“Freddie Gray in Baltimore. You remember that case? Freddie Gray who died in the custody of the police … His story didn’t begin there. Freddie Gray grew up in Baltimore, where I was a pastor for almost five years. He was a victim of environmental hazards in the built environment. Lead poisoning. In substandard housing. In a country where we have known for decades what lead poisoning does and how it leads to behavioral issues in the classroom and learning difficulties. And then, so he becomes part of the prison pipeline. So these civil rights issues, human rights issues, climate change both in the natural world and built environment, are all part of this larger issue that speaks to the soul of America.”
Supporting Taxpayer-Funded Abortion-on-Demand (2020)
In an August 2020 interview with WGAU radio host Tim Bryant, Warnock said that taxpayer-funded abortion-on-demand is “consistent with my view as a Christian minister, and I will fight for it.” Characterizing abortion as a form of “healthcare,” Warnock stated: “I believe that healthcare is a human right. And I believe that it is something that the richest nation in the world provides for its citizens, and for me reproductive justice is consistent with my commitment to that.”
Because of Warnock’s stance on abortion, Planned Parenthood, America’s leading provider of abortions, endorsed him in May 2020 as a “health care champion” and supported his campaign for the U.S. Senate. Warner’s campaign was also endorsed by NARAL Pro-Choice America.
Characterizing Cash Bail As a “Poll Tax” and “Voter Suppression” (2020)
Warnock is an outspoken opponent of “cash bail” requirements that enable certain accused criminals to stay out of jail while awaiting trial. His opposition is based on the premise that such requirements discriminate against poor people who cannot afford to post bail. During a November 2019 symposium at Harvard University, for instance, a member of the audience asked Warnock for his opinion about states where formerly imprisoned felons are barred from voting in political elections until after they have paid off all the fines and fees associated with their incarceration.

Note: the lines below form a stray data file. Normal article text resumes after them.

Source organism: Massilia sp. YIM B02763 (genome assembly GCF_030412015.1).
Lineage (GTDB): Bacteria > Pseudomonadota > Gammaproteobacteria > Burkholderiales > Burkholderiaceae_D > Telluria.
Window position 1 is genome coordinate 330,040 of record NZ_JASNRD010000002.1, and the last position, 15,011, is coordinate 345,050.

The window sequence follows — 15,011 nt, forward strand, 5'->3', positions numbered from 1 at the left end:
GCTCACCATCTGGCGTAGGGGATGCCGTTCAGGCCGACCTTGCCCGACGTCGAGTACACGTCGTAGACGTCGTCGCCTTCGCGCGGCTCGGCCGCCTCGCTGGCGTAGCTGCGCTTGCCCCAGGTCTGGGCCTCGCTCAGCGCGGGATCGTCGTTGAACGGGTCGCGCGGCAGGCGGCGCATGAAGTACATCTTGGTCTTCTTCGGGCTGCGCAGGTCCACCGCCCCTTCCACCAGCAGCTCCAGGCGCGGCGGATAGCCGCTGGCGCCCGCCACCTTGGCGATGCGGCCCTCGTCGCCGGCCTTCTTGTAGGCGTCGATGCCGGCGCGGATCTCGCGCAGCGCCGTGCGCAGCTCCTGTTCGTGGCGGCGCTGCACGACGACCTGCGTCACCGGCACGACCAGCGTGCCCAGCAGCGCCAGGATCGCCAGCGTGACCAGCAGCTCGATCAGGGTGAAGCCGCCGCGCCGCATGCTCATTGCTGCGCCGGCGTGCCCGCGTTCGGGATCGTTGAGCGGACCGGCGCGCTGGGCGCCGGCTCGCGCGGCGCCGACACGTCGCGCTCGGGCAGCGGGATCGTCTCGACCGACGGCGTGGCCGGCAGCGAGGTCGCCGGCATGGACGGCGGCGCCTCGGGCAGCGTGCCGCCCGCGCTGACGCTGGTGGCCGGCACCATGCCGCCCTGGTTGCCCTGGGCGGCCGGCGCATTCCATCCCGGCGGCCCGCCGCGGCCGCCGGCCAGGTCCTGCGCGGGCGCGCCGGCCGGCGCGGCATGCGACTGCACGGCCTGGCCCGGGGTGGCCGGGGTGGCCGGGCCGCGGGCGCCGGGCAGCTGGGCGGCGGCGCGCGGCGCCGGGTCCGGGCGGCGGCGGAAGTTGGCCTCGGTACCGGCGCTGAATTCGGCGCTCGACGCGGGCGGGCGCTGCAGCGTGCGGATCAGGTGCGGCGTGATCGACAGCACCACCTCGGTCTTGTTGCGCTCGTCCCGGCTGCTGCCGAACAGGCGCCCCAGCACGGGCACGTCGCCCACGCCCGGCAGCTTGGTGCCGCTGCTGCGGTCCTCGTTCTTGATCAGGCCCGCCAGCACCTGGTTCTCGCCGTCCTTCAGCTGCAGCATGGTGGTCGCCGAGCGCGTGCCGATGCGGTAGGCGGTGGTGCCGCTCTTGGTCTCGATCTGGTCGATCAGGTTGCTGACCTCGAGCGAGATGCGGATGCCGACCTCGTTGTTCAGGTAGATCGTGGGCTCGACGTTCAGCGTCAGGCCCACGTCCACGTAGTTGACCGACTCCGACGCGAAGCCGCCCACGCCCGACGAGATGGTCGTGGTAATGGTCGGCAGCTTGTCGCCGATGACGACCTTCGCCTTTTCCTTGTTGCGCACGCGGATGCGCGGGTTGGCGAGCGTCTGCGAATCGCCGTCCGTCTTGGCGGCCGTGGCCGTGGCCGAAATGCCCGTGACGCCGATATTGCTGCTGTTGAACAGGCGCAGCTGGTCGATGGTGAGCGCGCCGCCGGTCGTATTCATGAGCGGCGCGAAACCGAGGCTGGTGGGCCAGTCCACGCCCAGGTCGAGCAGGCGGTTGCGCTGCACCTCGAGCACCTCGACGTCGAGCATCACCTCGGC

“What we’ve witnessed over the last few years is an attack on democracy itself,” Warnock replied. “And the carceral system is a tool in that arsenal.” Suggesting that “churches and mosques and temples” should consider paying such fees on behalf of formerly incarcerated felons who may now wish to cast ballots in elections, he added: “Us simply paying the beast for what shouldn’t be the case in the first place is not the answer. We ought to push back, and if we did some payment, it would be to draw attention to the issue.” “Sort of like we’re bailing people out of jail,” Warnock continued, “but our ultimate goal is to get rid of cash bail. It’s a poll tax; it’s voter suppression. Our democracy is being hijacked and we have to take it back.”